Continuing dialogue and interaction with TC forecast support and research organizations such as the Fleet Numerical Meteorology and Oceanography Center, Naval Research Laboratory, Monterey, Naval Post Graduate School, and the Office of Naval Research for continued development of numerical TC models and forecast aids, including continued improvements to the Navy’s version of the Geophysical Fluid Dynamics Lab (GFDL) mesoscale hurricane model (GFDN) occurred in 2008 and will continue into 2009. Additionally, a tropical cyclone version of COAMPS, designated COAMPS-TC was developed by NRL Monterey. COAMPSTC was run experimentally during T-PARC and will be operationally tested by JTWC in 2009. Hurricane WRF (H-WRF) to support JTWC was also pursued, however, resource constraints will delay running this community model in the JTWC area of responsibility until at least 2010.
Behind all these efforts are the dedicated men and women of JTWC who continued their quest to remain the premier tropical cyclone reconnaissance and forecasting center in the Pacific and Indian Oceans. The civilianization of a large portion of the USAF members assigned to JTWC was completed in 2008, although the hiring process continued into 2009. Manning reductions as part of the larger DoD drawdown will result in the loss of 2 enlisted authorizations in 2009, brining the USAF contribution to the JTWC mission to 14 personnel.
The USN provided 3 Typhoon Duty Officers, the JTWC Operations Officer, and the JTWC Technical Advisor.
Thanks to the entire Naval Maritime Forecast Center/Joint Typhoon Warning Center N6 Department for their continued outstanding IT support with special thanks to Mr. Angelo Alvarez for his tireless efforts to keep the computers, communications and numerous websites working. Thanks also to the Navy and Air Force personnel across the Pacific who support our reconnaissance and forecasting functions, the researchers and programmers helping develop our knowledge base and tool kit to better forecast tropical cyclones. Without an integrated effort, the challenging task of locating and forecasting the movement and structure of tropical cyclones would be considerably more difficult. That entire TC community will continue to focus all available science and technology on providing the best possible support to you, our customers, who stand in harm’s way.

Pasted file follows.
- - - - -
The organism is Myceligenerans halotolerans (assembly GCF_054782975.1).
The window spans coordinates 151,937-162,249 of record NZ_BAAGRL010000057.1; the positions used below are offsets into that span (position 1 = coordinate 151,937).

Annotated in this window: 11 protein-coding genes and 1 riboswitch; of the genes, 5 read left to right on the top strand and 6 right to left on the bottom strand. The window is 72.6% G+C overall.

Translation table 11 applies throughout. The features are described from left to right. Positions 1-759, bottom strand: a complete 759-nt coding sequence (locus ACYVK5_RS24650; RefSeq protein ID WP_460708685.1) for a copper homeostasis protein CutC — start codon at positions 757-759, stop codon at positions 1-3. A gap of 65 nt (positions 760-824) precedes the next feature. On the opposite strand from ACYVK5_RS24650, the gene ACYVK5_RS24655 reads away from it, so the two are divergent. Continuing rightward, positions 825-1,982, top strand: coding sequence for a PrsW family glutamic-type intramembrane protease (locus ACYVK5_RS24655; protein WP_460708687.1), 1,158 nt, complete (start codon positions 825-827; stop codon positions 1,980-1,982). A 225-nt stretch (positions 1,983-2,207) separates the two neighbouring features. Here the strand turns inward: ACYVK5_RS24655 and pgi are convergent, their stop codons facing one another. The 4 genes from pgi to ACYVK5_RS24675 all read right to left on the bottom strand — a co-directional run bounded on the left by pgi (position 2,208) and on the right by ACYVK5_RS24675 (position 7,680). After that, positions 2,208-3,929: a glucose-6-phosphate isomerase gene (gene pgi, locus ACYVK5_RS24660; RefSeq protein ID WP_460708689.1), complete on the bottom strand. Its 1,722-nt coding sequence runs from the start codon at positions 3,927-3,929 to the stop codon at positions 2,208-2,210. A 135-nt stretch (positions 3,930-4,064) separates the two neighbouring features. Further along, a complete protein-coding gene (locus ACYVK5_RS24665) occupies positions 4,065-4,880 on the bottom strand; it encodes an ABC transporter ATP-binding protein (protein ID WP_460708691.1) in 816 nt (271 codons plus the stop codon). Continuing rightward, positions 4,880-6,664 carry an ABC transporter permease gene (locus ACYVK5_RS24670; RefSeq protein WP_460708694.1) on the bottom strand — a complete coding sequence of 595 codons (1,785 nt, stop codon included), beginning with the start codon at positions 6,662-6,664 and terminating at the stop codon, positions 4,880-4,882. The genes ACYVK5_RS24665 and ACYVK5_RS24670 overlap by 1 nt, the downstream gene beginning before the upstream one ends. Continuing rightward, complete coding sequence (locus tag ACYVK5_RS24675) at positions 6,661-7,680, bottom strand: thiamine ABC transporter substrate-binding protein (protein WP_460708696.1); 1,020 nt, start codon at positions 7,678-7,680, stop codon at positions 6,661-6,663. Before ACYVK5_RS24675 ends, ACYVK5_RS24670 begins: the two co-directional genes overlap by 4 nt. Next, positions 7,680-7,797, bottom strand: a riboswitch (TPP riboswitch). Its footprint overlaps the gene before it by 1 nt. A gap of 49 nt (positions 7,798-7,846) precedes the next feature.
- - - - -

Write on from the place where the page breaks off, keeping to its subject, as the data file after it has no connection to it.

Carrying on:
As always, thanks to our supporting commands and organizations: Fleet Numerical Meteorology and Oceanography Center (FNMOC) for their operational support; the Naval Research Laboratory for its dedicated research; the Air Force Weather Agency (AFWA) and National Oceanic and Atmospheric Administration (NOAA) National Environmental Satellite, Data, and Information Service (NESDIS) for satellite support; for their high quality support; all the men and women of the ships and facilities ashore throughout the JTWC area of responsibility (AOR); Dr. John Knaff, Dr. Jeff Hawkins, Dr Mark DeMaria, and Chris Veldon for their continuing efforts to exploit remote sensing technologies in new and innovative ways; Mr. Charles R. “Buck” Sampson and Ann J. Schrader for their support and continued development of the Automated Tropical Cyclone Forecasting (ATCF) system, which remains the backbone of production at JTWC.